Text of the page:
The 12-week barber training program provides youths aged 17-24 with instruction from a master barber as well as job placement services after graduation.
Good Shepherd Services, a long-standing New York City-based nonprofit organization, set up shop – a barber shop – in East New York to get youths back on a professional track. The barber training is a new initiative under the organization’s Academic and Career Enrichment (ACE) program, which offers paid job trainings, internships and TASC courses, formerly known as GED classes.
“There are a lot of services of this kind in East New York, but we took the input from the community and they thought this was what they needed. That’s the reason we set it up,” said Sandra West, program coordinator for ACE.
Good Shepherd Services opened the barber training studio in January. The program, which officially launched in March and will go until June, has currently 11 students enrolled. Under the instruction of master barber Christopher Workman, the students now learn the art of cutting hair and other trade-related skills every Monday, from 10:00am to 2:00pm. Under the watchful eyes of their teacher, the students can then also practice their new skills on clients. The program and the services for the customers are free.
The training is aimed at youths aged 17 to 24. Good Shepherd Services recruits the students for career training opportunities –such as the barber training — from the organization’s various mentorship programs which also includes a partnership with the New York City Department of Probation.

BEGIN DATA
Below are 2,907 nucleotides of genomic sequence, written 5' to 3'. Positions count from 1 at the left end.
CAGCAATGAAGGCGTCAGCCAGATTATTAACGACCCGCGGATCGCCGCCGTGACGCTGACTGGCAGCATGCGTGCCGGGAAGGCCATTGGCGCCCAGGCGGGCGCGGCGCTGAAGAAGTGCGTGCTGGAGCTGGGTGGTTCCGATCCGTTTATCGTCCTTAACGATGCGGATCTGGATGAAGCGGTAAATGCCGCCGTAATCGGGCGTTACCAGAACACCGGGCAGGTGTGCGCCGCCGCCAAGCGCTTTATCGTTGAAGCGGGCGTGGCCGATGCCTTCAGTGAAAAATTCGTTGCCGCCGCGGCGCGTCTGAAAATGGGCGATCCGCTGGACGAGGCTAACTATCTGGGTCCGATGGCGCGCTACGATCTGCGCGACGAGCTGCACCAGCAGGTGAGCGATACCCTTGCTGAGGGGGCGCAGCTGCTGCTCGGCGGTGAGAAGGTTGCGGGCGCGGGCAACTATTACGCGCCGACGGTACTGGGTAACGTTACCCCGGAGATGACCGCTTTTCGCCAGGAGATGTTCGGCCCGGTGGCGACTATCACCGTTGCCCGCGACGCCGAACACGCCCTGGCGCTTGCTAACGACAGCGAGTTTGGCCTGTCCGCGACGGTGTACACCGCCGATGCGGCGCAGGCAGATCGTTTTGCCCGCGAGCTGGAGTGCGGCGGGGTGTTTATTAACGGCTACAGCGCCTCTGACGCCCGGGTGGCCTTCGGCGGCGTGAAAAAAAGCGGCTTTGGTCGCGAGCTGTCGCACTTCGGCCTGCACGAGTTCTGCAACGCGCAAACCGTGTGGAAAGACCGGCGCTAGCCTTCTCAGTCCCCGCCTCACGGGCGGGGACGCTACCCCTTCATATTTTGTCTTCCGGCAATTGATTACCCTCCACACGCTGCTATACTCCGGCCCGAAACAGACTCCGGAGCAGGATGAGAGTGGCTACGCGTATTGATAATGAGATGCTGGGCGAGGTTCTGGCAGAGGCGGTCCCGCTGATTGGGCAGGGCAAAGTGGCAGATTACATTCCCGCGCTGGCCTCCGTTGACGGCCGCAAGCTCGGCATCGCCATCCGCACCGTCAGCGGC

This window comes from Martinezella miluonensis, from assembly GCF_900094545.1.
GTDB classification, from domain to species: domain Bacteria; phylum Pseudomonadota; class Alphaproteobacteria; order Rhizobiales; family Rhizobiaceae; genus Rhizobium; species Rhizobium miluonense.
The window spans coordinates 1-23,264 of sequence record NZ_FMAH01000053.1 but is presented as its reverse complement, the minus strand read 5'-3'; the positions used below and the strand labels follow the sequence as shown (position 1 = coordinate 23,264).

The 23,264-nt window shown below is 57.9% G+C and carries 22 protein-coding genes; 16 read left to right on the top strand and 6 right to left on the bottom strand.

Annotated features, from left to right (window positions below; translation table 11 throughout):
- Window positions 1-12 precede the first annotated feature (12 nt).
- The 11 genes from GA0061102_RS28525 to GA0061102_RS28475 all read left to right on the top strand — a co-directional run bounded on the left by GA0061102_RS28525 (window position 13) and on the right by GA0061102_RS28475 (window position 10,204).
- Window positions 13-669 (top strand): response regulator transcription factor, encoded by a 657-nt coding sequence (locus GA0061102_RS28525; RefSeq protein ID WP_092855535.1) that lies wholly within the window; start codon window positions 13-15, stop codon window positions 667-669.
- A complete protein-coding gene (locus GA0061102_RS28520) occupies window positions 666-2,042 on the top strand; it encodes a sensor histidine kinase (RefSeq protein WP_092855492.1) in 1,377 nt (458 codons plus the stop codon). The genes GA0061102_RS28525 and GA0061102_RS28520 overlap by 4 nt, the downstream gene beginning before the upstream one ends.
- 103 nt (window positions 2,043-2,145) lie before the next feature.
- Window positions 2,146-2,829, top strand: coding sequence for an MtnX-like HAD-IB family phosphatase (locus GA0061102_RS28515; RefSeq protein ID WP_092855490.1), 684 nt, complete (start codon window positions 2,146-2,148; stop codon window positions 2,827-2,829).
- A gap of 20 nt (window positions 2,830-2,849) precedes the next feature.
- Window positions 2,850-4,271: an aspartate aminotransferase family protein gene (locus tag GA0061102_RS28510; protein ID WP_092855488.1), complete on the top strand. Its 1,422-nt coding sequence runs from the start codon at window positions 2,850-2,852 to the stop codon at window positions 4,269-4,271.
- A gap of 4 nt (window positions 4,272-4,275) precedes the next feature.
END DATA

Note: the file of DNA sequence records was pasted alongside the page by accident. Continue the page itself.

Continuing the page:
“Most of the students are from here [East New York], some from nearby [neighborhoods] such as Brownsville and Bed-Stuy. They don’t necessarily have to be court-involved, although some of them are,” said West. “Some young people just need to find something to do.”
After the students finish the three-month training and receive their barber’s certificates in June, Good Shepherd Services will place them in different barbershops with which the organization has already established relationships.
“We also serve as the vouchers for these students,” said West. “If the employer offers an unpaid internship, we will pay these students. If later on, they have a problem with their employers, they can come back to us,” she added.
And as this first group of students is just getting started with their training, West is already interviewing candidates for the next cohort.
“A lot of the services here are not free, but we are,” said West. “Our doors are open. Anyone with a passion can come to us.”
Candidates who are interested in enrolling in the program can contact Sandra West at 718-366-7240, ext. 120 or email@example.com.
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